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This bull immediately got my interest – I must have overlooked it when I was looking for individuals of that combination in the past. It was a Sayaguesa x Chianina bull that stayed in the herd until the age of a bit more than two years (2010-2012). It is very interesting to see a bull of that combination at this age, and also perfectly wild type coloured with almost no saddle. This is the second bull of this combination that I know of with a dark colour, while cows of this combination tend to be of a beige colour (see here and here; there is one bull that resulted in a very light grey colour for whatever reason), which might indicate that Chianina has retained sexual dichromatism to a certain degree, masked under the colour dilution factors.
Of course the horns of this bull are very short, which is to b expected from this combination. But it is not so much what this particular F1 bull looks like that captures my enthusiasm about this combination, but the potential it bears if it would have been mated to the two Sayaguesa x Chinina cows (here and here) in the Lippeaue. The horn size probably would not end up spectacular, but anything else has the potential to become rather astonishing: size, body shape/proportions, skull shape, correct colour with dimorphism to some degree, and even horn curvature has potential. That’s why I was very much looking forward to see the Sayaguesa-Chianina cross herd planned by the Auerrindprojekt, which was not yet put into practise due to the death of the bull Johnny.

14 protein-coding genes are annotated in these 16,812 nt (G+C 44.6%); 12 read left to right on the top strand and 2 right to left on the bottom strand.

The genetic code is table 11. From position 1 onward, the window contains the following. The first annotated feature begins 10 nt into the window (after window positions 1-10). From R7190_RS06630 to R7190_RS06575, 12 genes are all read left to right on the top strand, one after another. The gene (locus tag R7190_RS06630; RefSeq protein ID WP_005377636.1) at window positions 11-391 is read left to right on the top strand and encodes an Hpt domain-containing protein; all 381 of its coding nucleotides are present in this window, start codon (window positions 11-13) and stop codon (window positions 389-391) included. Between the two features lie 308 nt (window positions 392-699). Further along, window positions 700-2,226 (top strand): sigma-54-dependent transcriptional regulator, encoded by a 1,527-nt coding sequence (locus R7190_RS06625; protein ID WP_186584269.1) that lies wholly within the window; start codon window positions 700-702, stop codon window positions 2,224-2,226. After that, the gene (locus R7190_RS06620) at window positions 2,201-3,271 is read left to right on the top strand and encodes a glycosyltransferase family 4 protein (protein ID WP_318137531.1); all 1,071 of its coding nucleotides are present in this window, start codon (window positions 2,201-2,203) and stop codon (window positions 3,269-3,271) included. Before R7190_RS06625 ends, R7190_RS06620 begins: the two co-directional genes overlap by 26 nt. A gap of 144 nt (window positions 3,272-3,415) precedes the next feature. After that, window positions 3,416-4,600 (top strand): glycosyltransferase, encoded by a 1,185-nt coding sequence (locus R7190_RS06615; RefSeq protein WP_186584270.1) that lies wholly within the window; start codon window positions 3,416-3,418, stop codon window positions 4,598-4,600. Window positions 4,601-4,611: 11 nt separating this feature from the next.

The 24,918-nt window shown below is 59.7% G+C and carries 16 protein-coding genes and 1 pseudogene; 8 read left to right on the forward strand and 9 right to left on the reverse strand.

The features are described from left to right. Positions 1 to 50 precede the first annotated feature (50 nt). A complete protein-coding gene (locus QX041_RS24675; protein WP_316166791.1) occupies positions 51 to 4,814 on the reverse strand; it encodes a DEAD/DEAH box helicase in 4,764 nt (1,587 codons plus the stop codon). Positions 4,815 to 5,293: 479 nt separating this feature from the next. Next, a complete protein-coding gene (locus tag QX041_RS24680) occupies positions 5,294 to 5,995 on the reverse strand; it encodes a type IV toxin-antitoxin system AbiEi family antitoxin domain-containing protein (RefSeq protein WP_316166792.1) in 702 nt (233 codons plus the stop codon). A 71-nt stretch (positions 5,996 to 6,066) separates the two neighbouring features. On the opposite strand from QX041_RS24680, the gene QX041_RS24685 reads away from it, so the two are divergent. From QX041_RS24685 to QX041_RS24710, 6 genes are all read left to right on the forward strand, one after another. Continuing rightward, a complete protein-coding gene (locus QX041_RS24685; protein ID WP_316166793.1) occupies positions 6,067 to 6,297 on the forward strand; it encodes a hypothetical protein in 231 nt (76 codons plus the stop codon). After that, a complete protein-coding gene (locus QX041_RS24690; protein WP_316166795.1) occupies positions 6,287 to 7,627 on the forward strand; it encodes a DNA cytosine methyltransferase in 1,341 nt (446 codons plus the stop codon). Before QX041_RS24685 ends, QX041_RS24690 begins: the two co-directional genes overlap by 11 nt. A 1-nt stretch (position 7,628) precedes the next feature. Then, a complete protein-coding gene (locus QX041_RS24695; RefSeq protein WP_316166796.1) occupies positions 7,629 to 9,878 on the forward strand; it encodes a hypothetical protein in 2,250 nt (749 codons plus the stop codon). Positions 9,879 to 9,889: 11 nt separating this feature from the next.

Leonora


This cow was the daughter of the Sayaguesa x Heck bull Lucio and the Chianina cow Eloisa. I included her here because of her very slender, long-legged build and the correct, non-diluted colour. It is interesting that some half-Chianina cows and bulls are either completely wild type coloured, white/light grey or something inbetween. Chianina is most likely always homozygous for the at least two or maybe three colour dilution genes, so it is probably not the varying factor. Perhaps it is the Heck cattle influence: the Heck parents may be carry one or two of the dilution factors on occasion, in which case the offspring is (partly) of a diluted colour then. The Heck bull Lancelot, for example, had a quite diluted coat colour. Mator might also have passed on dilution alleles, as some of its offspring and its Dutch origin suggests.
Leonora was removed in 2007 or 2008, perhaps because of her meagre horns.

Lolaf


Lolaf was the son of Pablo and Lila – Pablo is a beautiful but rather hefty Heck x Sayaguesa bull, Lila is/was a cow with a quarter Lidia in her genealogy. So this bull was one eighth Lidia, and I think it shows in its face and somehow columnar trunk – yes, of course Lidia is probably the most athletically built taurine breed, but aging bulls develop a rather heavy, columnar trunk. Crossbred bulls, although being somewhat more muscular, have this columnar trunk already at young age as far as I can tell from the photos.